April 15, 2024

Stuck on a Mountain

As the blog title suggests, it has been an exciting time in California.

After filling up in NV (gas prices in CA were higher), we started our drive to Cali. The drive started with the dips on the road on 120 West, that made us feel like we were going on a roller coaster. We then drove around Mono Lake and through a few small towns. We stopped for lunch in a parking lot and enjoyed the view of the mountains. After lunch, we followed our Google Maps GPS up into the mountains. The road we took passed by the Marine Corps Mountain Warfare Training Center, and we saw Marines repelling off the mountainsides. We saw the warning signs on the road and a semi-truck turnaround but didn’t think much of it. After MandDy successfully made it to the summit of Sonora Pass (elevation 9700), we started our downhill journey. Let’s say that didn’t go well.

We made it less than ½ a mile, and we smelled the brakes even though we were in 1st gear Rob knew we couldn’t make it without losing the brakes (not a good idea). We pulled off the road, detached the Rollerskate, and let the brakes cool. We moved MandDy to a better spot one turn further down, but the breaks were still squishy. This pull-out was flatter and longer, and we decided then that we were in a BAD situation. Rob took the Rollerskate and drove 20 minutes down the mountain to see if the roads got any better, and I stayed with the MandDy and the animals. When Rob got back, he said, “that is a steaming pile of fuck no.” Luckily we had strategized for an emergency before we left and were prepared to load everyone, yes, all 7 animals into the Rollerskate. We then drove almost an hour down the mountain to the Ranger Station to get a cell signal to call AAA and reach out to Dyne. We wanted to put her on standby to come to rescue the animals just in case this was a super long process.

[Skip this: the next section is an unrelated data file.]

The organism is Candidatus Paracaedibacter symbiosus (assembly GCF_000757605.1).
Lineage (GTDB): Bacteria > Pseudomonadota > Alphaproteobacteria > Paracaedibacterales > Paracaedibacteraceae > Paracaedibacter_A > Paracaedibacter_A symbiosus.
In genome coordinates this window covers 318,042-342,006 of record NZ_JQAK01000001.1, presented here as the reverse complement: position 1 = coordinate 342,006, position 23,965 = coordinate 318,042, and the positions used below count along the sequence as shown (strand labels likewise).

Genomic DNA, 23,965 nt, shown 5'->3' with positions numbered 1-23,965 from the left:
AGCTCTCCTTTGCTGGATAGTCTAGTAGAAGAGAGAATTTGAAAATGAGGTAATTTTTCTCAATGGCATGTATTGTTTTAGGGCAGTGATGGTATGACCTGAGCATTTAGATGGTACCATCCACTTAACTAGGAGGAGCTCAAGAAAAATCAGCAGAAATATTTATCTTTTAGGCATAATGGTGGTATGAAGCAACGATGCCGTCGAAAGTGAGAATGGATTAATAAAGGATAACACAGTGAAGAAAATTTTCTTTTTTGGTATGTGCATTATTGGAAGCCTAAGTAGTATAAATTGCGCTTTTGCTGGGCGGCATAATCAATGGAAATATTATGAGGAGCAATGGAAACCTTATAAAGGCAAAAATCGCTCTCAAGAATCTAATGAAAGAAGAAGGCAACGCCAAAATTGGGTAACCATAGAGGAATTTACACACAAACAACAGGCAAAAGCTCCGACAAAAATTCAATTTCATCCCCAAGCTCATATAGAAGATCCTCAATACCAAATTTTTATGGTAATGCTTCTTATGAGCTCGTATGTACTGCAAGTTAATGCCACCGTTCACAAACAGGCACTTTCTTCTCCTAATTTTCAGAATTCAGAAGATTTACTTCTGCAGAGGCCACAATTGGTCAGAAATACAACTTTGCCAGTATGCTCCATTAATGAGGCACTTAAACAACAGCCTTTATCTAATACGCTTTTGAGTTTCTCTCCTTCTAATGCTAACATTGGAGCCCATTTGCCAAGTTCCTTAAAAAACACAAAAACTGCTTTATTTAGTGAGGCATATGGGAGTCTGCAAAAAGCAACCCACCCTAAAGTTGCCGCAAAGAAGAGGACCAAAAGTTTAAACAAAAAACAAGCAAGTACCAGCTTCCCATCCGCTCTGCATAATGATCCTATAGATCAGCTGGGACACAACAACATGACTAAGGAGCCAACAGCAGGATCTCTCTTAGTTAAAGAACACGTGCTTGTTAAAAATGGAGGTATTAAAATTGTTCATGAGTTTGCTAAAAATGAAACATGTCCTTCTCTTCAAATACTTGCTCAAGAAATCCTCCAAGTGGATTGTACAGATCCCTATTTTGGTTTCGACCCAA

Amazingly, just an hour later, we met our guardian angel, Clay from Vic’s Towing, in his pink heavy-duty tow truck. We explained to him exactly where MandDy was, and he asked a few questions so that he could be prepared to rescue her. We attempted to follow him back up the mountain, but he hauled ass in his big truck. Once we made it back to MandDy, we watched as he secured her to his truck, and he explained that it would be a slow journey down and that he would have to pull off a few times. We were okay with anything this man needed to do. All the while, I am thanking God that Rob followed his gut and didn’t try to make it down the mountain.

I got the dogs out at one of the pullovers and walked down by the river. A few years ago, this mountainside was devastated by wildfires, and the path down to the river was damaged. Luckily, I got a beautiful sunset picture of the dogs. Clay shared multiple stories of his 30 years as a tow truck driver in this area. Two and a half hours later, we made it down the mountain to an RV repair shop in Sonora.

During our drive, I reached out to the campgrounds that we were staying at the rest of the week and let them know that we had to cancel due to breaking down, and we decided that if MandDy were driveable, we would head straight to Dyne’s and completely forego our trip to Yosemite. The sun had gone down by the time Clay got MandDy to the drop location. Rob tested the brakes, and we decided not to overnight in the RV repair shop parking lot and head to Vacaville (116 miles). We arrived in the early morning hours, got the dogs and ourselves inside, and decided to transition the cats inside in the morning when there was more light. Tuesday, we cleaned things up, moved the cats, and contacted a local repair shop that would look at MandDy’s brakes.

For now, we are holding tight at Dyne’s house and will reevaluate after hearing back about the brakes.

For future reference, we may need to find another way around when signs start using descriptive adjectives like narrow, steep, winding, 26% grade, and mountain pass. We also need to trust the truck GPS directions more!

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